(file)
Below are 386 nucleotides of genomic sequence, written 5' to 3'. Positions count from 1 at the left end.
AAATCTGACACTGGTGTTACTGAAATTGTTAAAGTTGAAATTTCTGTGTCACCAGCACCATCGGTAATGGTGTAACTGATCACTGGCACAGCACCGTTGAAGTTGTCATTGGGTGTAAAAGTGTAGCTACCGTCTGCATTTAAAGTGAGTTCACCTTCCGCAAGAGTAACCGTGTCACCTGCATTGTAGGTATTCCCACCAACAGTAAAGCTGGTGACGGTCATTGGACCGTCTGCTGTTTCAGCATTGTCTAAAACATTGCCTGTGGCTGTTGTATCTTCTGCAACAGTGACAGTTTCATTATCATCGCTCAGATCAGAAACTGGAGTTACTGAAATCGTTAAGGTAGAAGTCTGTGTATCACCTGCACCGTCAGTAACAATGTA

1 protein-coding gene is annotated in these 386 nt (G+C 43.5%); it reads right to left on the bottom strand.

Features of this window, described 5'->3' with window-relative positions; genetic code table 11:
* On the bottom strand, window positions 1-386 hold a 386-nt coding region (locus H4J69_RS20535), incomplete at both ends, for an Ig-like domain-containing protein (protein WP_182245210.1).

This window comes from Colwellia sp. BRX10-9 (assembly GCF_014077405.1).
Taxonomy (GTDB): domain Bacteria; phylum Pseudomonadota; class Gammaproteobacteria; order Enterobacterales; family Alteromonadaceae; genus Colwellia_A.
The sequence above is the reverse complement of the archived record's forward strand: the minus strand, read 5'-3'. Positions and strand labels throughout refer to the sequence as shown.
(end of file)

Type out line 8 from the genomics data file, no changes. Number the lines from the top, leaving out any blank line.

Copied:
The sequence above is the reverse complement of the archived record's forward strand: the minus strand, read 5'-3'. Positions and strand labels throughout refer to the sequence as shown.